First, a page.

"It's the biggest comeback in professional sports." — Derrick James has been amazed with @ErrolSpenceJr's return back to form 😤 #SpenceGarcia #ManDown pic.twitter.com/MMmsnvlUxZ

— FOX Sports: PBC (@PBConFOX) December 1, 2020

VIBE: It's been over one year since your last title fight, in which you defeated Sean Porter. How does it feel to be getting back into the ring?

Errol Spence Jr.: Man, it feels great, really, indescribable. It's a blessing that I can come back in a little over a year and fight at the top level, fight a top opponent like Danny Garcia, and defend my titles. Especially fighting at home at the AT&T Stadium. I don't think it can get any bigger than that, so it's great. I'm very thankful for the opportunity to be doing this at this type of level coming out of my accident, and it's good. It's definitely a blessing.

Shortly after your last fight, you were involved in a single-vehicle accident in the early hours of October 10, 2019, and hospitalized in the intensive care unit. You sustained facial lacerations, but no broken bones. What impact did that experience have on you?

For me, I just feel like it was an unfortunate accident, but it brought me back down to reality. To take care of stuff that's really important in my life and means something in my life and not take things for granted with life and boxing. For me, it made me feel like it got me back on track and focused, and made me hungry for what I really wanted to accomplish in boxing and in life.

What would you say have been the biggest challenges on your journey back from injury?

I would say my biggest challenge was both mental and physical. There were days where I was hurting physically, but I mentally pushed myself or did something to better myself every day. Whether it was training or stretching or doing some type of work that was positive in my life. Whether it was staying focused and rededicated to the work and not slack off. When I had a bad week or bad day, I didn't let it put me down. I went harder the next day, so I would say mentally and physically.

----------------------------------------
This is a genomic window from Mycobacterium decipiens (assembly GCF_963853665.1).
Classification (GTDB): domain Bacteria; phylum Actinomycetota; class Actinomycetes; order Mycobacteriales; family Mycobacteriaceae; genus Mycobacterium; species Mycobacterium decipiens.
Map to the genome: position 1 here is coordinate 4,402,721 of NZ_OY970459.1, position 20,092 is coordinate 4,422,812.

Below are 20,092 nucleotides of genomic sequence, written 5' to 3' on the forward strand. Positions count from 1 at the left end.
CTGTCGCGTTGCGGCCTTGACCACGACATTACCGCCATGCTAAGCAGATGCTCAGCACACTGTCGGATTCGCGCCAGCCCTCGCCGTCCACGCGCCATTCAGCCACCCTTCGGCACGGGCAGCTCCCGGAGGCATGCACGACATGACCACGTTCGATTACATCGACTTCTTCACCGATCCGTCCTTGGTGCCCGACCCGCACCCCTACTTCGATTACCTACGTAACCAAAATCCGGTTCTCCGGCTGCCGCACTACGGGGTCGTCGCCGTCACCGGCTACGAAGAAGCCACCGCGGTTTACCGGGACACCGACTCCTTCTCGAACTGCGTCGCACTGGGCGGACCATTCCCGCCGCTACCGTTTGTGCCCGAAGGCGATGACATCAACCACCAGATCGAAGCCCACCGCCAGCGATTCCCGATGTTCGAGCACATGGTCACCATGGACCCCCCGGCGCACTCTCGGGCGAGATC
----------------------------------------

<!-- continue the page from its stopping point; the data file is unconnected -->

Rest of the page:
Who are your biggest influences as a boxer and why?

I take stuff from everybody. A lot of people watch boxers just to watch the fighting, but I'm watching footwork. I'm watching how they react to punches, which way they slip, how they block, their counterpunching, everything. I grew up watching guys like Terry Norris, Lennox Lewis, Floyd Mayweather, Roy Jones, and Vernon Forrest. All of these great fighters that as you grow up, you're watching their skillset and you know how they throw their punches and how they react to punches. For me, it was a wide variety of different fighters I was watching.

In addition to surviving the accident, another moment that's impacted your life is the birth of your son. How has that changed your outlook on life and how you approach your craft as a boxer? 

I don't think it changes my life as a boxer and how I approach boxing. But it gave me a different perspective 'cause if I didn't survive the accident or something drastic happened, he would've never have been born or I probably never would've had him. I feel like he's a new blessing in my life, definitely a breath of fresh air. I always wanted a son, too. I've got two daughters and this is my first son. It was definitely a blessing to have a III 'cause my dad's name's Errol, too. It's really a blessing to have somebody else who's gonna look up to me and try to do things I do. It's all about setting the example and setting the table up right for him so he can eat, too, when it's his time.